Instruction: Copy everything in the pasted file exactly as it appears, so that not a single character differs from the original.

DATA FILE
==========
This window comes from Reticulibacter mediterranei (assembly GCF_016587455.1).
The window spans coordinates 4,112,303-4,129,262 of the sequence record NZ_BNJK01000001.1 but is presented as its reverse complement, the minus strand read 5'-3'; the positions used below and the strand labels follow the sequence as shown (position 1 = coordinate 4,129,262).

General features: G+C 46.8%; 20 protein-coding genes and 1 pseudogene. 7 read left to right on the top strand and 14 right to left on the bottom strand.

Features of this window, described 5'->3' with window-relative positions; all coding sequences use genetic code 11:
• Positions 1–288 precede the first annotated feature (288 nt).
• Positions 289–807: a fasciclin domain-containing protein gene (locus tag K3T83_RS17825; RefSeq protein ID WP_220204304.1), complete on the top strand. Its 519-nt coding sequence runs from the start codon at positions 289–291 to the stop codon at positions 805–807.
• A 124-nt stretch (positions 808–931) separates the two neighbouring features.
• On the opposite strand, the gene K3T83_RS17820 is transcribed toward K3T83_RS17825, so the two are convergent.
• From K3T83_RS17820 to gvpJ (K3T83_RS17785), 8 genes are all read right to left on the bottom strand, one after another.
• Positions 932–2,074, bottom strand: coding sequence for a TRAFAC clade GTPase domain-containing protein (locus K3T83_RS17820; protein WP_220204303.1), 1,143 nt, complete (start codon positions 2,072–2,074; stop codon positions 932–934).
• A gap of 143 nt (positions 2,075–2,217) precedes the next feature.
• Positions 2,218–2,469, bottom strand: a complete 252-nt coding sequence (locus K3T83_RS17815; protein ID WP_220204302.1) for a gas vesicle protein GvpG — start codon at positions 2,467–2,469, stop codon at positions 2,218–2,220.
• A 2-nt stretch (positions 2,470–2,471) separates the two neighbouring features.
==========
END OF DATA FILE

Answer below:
This window comes from Reticulibacter mediterranei (assembly GCF_016587455.1).
The window spans coordinates 4,112,303-4,129,262 of the sequence record NZ_BNJK01000001.1 but is presented as its reverse complement, the minus strand read 5'-3'; the positions used below and the strand labels follow the sequence as shown (position 1 = coordinate 4,129,262).

General features: G+C 46.8%; 20 protein-coding genes and 1 pseudogene. 7 read left to right on the top strand and 14 right to left on the bottom strand.

Features of this window, described 5'->3' with window-relative positions; all coding sequences use genetic code 11:
• Positions 1–288 precede the first annotated feature (288 nt).
• Positions 289–807: a fasciclin domain-containing protein gene (locus tag K3T83_RS17825; RefSeq protein ID WP_220204304.1), complete on the top strand. Its 519-nt coding sequence runs from the start codon at positions 289–291 to the stop codon at positions 805–807.
• A 124-nt stretch (positions 808–931) separates the two neighbouring features.
• On the opposite strand, the gene K3T83_RS17820 is transcribed toward K3T83_RS17825, so the two are convergent.
• From K3T83_RS17820 to gvpJ (K3T83_RS17785), 8 genes are all read right to left on the bottom strand, one after another.
• Positions 932–2,074, bottom strand: coding sequence for a TRAFAC clade GTPase domain-containing protein (locus K3T83_RS17820; protein WP_220204303.1), 1,143 nt, complete (start codon positions 2,072–2,074; stop codon positions 932–934).
• A gap of 143 nt (positions 2,075–2,217) precedes the next feature.
• Positions 2,218–2,469, bottom strand: a complete 252-nt coding sequence (locus K3T83_RS17815; protein ID WP_220204302.1) for a gas vesicle protein GvpG — start codon at positions 2,467–2,469, stop codon at positions 2,218–2,220.
• A 2-nt stretch (positions 2,470–2,471) separates the two neighbouring features.